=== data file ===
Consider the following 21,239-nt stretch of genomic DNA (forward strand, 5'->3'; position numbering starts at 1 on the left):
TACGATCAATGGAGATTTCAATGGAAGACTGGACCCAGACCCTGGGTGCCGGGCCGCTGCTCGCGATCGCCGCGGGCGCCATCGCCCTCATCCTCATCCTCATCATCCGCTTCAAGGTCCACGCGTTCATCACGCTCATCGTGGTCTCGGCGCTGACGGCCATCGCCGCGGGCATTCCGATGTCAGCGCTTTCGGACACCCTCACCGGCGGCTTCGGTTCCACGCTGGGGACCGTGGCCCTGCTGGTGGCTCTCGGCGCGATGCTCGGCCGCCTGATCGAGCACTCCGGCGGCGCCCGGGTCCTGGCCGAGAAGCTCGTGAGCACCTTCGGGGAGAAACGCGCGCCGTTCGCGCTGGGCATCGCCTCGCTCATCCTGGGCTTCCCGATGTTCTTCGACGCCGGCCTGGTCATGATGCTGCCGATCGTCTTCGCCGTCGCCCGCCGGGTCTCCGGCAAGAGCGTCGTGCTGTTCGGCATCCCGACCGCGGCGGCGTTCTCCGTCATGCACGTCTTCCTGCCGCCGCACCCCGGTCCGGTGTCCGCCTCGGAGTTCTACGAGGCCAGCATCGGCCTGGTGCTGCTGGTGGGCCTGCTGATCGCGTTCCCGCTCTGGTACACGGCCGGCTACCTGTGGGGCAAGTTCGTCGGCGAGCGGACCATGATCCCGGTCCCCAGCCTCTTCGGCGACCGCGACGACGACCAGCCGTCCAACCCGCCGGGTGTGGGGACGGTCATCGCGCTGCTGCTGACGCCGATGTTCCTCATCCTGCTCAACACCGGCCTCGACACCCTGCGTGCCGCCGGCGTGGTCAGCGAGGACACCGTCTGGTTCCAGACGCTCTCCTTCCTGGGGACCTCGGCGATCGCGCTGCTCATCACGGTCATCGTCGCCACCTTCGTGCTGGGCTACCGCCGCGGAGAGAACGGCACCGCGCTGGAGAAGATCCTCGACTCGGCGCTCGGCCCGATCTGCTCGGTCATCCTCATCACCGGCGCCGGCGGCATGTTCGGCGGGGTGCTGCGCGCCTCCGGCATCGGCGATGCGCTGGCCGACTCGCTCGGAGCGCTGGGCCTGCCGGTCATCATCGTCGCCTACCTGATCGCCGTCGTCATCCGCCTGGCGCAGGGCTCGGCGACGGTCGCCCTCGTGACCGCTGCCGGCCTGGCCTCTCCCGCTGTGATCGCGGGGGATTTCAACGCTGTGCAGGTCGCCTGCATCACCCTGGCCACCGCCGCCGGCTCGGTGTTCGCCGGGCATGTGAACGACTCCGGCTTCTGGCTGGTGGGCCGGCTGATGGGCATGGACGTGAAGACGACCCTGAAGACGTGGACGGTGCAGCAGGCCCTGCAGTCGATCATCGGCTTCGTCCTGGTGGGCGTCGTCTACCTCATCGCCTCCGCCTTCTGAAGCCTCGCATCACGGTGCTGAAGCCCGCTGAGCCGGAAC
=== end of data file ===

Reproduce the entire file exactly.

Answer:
Consider the following 21,239-nt stretch of genomic DNA (forward strand, 5'->3'; position numbering starts at 1 on the left):
TACGATCAATGGAGATTTCAATGGAAGACTGGACCCAGACCCTGGGTGCCGGGCCGCTGCTCGCGATCGCCGCGGGCGCCATCGCCCTCATCCTCATCCTCATCATCCGCTTCAAGGTCCACGCGTTCATCACGCTCATCGTGGTCTCGGCGCTGACGGCCATCGCCGCGGGCATTCCGATGTCAGCGCTTTCGGACACCCTCACCGGCGGCTTCGGTTCCACGCTGGGGACCGTGGCCCTGCTGGTGGCTCTCGGCGCGATGCTCGGCCGCCTGATCGAGCACTCCGGCGGCGCCCGGGTCCTGGCCGAGAAGCTCGTGAGCACCTTCGGGGAGAAACGCGCGCCGTTCGCGCTGGGCATCGCCTCGCTCATCCTGGGCTTCCCGATGTTCTTCGACGCCGGCCTGGTCATGATGCTGCCGATCGTCTTCGCCGTCGCCCGCCGGGTCTCCGGCAAGAGCGTCGTGCTGTTCGGCATCCCGACCGCGGCGGCGTTCTCCGTCATGCACGTCTTCCTGCCGCCGCACCCCGGTCCGGTGTCCGCCTCGGAGTTCTACGAGGCCAGCATCGGCCTGGTGCTGCTGGTGGGCCTGCTGATCGCGTTCCCGCTCTGGTACACGGCCGGCTACCTGTGGGGCAAGTTCGTCGGCGAGCGGACCATGATCCCGGTCCCCAGCCTCTTCGGCGACCGCGACGACGACCAGCCGTCCAACCCGCCGGGTGTGGGGACGGTCATCGCGCTGCTGCTGACGCCGATGTTCCTCATCCTGCTCAACACCGGCCTCGACACCCTGCGTGCCGCCGGCGTGGTCAGCGAGGACACCGTCTGGTTCCAGACGCTCTCCTTCCTGGGGACCTCGGCGATCGCGCTGCTCATCACGGTCATCGTCGCCACCTTCGTGCTGGGCTACCGCCGCGGAGAGAACGGCACCGCGCTGGAGAAGATCCTCGACTCGGCGCTCGGCCCGATCTGCTCGGTCATCCTCATCACCGGCGCCGGCGGCATGTTCGGCGGGGTGCTGCGCGCCTCCGGCATCGGCGATGCGCTGGCCGACTCGCTCGGAGCGCTGGGCCTGCCGGTCATCATCGTCGCCTACCTGATCGCCGTCGTCATCCGCCTGGCGCAGGGCTCGGCGACGGTCGCCCTCGTGACCGCTGCCGGCCTGGCCTCTCCCGCTGTGATCGCGGGGGATTTCAACGCTGTGCAGGTCGCCTGCATCACCCTGGCCACCGCCGCCGGCTCGGTGTTCGCCGGGCATGTGAACGACTCCGGCTTCTGGCTGGTGGGCCGGCTGATGGGCATGGACGTGAAGACGACCCTGAAGACGTGGACGGTGCAGCAGGCCCTGCAGTCGATCATCGGCTTCGTCCTGGTGGGCGTCGTCTACCTCATCGCCTCCGCCTTCTGAAGCCTCGCATCACGGTGCTGAAGCCCGCTGAGCCGGAAC